14 August 2018
The Australian Army and AIS have today announced a partnership that will involve a collaborative approach to advancing human performance practices.
The two organisations will share facilities and knowledge through combined activities to focus on improving the cognitive and physical capabilities of Australia’s military personnel and elite athletes.
The Chief of Army, Lieutenant General Rick Burr AO, DSC, MVO, said this agreement was an important investment in maximising the potential of Army’s personnel.
“Army continuously looks at how we get the best out of our people. This partnership with the AIS focusses on what we can achieve to continually improve human performance,” Lieutenant General Burr said.
The partnership will include four key areas:
- mental health and wellbeing
- performance under pressure
- injury and illness prevention
- talent confirmation and induction into high performance.
“Our people are our most important capability, and to enhance our performance we need to be constantly working to improve. Through cooperation and knowledge sharing with the AIS, a respected world-leader in elite sport, we will give our people the best possible chance to out think and out perform any adversary.”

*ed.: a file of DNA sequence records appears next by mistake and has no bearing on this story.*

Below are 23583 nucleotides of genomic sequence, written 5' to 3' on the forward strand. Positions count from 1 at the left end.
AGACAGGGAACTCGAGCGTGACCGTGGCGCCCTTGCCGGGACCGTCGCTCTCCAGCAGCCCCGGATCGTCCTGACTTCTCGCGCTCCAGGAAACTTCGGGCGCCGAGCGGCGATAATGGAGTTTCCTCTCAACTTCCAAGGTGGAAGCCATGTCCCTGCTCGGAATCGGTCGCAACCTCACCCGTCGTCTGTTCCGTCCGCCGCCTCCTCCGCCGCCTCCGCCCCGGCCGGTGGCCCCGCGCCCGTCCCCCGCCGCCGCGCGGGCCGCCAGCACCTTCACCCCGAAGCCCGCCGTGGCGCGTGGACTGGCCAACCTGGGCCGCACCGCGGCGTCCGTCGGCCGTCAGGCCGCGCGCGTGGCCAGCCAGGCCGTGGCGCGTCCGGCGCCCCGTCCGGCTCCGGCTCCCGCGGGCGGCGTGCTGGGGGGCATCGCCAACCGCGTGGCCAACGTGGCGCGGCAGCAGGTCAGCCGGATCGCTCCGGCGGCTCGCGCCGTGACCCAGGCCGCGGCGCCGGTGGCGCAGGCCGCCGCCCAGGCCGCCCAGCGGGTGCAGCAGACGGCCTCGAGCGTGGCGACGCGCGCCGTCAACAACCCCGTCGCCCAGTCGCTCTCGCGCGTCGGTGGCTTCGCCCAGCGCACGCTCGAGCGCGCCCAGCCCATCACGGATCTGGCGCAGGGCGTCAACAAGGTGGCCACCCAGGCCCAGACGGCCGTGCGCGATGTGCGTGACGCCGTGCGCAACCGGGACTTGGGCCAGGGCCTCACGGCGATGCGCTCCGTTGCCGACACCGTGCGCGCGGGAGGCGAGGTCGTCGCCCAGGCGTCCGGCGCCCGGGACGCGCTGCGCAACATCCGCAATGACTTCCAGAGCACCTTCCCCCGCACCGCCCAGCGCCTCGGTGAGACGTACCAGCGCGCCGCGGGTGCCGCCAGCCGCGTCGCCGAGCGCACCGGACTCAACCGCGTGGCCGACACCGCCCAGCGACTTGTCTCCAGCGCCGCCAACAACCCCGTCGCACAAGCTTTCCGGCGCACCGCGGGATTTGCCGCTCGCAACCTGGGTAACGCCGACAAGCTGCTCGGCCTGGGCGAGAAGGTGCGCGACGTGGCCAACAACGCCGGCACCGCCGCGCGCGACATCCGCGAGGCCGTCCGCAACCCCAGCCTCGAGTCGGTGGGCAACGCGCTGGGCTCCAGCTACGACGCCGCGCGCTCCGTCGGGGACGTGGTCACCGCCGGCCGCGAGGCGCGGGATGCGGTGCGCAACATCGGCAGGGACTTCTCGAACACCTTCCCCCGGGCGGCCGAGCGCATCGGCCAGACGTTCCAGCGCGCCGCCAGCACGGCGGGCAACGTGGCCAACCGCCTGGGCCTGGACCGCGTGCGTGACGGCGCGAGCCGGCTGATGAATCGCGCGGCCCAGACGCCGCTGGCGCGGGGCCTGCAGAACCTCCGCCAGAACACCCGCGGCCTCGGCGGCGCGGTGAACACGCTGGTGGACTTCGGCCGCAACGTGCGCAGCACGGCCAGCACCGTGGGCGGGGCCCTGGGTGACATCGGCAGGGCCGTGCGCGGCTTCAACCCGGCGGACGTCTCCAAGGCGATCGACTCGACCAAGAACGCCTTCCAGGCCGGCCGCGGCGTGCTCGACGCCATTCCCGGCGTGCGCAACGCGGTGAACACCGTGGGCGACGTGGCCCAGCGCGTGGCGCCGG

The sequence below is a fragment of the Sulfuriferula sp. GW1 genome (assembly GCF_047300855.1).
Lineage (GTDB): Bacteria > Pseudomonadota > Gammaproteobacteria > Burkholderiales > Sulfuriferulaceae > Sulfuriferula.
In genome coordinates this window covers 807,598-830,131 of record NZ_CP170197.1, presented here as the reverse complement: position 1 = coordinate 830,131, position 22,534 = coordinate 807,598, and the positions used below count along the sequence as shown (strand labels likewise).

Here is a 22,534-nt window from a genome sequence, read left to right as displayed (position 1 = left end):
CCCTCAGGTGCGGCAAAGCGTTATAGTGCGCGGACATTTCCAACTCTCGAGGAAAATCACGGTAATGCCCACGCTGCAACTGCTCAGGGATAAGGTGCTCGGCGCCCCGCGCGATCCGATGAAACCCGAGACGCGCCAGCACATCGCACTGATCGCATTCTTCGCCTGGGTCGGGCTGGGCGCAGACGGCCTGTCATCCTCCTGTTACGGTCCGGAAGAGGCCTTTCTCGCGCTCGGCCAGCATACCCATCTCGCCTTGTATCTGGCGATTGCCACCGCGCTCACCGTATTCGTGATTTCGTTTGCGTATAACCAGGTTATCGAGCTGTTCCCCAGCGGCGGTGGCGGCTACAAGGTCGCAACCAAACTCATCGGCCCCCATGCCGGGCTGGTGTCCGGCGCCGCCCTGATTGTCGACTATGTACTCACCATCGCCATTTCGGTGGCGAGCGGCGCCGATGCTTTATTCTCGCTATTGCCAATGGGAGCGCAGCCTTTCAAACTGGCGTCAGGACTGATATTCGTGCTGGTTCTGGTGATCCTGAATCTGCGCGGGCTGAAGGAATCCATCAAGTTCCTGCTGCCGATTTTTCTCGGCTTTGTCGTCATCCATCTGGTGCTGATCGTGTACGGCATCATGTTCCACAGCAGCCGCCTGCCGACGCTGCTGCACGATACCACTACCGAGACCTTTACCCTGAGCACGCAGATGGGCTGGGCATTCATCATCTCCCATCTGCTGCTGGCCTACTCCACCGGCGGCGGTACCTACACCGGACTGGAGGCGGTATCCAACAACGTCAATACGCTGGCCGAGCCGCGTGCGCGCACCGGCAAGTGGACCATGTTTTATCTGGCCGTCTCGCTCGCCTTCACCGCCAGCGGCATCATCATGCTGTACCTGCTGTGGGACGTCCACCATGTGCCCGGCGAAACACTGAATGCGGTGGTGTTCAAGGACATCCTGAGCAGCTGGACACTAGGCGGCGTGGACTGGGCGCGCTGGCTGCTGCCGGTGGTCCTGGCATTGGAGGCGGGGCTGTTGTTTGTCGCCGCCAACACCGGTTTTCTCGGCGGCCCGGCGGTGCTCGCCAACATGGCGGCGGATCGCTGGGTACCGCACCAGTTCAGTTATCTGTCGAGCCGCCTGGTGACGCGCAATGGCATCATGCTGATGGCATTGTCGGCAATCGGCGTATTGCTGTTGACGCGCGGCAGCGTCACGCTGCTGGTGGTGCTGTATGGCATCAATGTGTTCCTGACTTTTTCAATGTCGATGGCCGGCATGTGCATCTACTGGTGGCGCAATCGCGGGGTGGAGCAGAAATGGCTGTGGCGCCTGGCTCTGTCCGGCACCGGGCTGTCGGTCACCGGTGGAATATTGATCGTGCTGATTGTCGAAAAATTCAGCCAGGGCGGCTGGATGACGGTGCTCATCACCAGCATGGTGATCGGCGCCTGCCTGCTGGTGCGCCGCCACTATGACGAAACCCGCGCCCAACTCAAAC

AIS Director Peter Conde said the Australian Army provided the ultimate mentoring example when it came to preparing its people for performance under pressure.
“The AIS sees this as an opportunity to develop our sports, athletes and coaches to help them convert more podium potential into medal success,” Conde said. “At the 2016 Rio Olympics, Australia had more athletes finish just outside the medals, in positions 4-8, than any other nation.
“When people think of army and sport, the image is often of boot-camps to build resilience. This partnership will be far more advanced, exploring education opportunities, mentoring, familiarisation techniques and strategies to deal with pressure. It’s a chance to develop our top athletes’ capacity to reach their peak performance and sustain that under Olympic conditions. We anticipate this program will benefit some 120 athletes, coaches and performance teams, in the next two years before the 2020 Tokyo Olympics and Paralympics.”
During this collaboration, Army’s Special Operations Training and Education Centre (SOTEC) will work with the AIS to mentor squad members through a series of resilience and cognitive preparation activities.
These key focus areas allow improvement for Australian athletes, coaches and their support staff, looking toward the 2020 Olympic Games in Tokyo.
The first activities under this program are proposed for November 2018.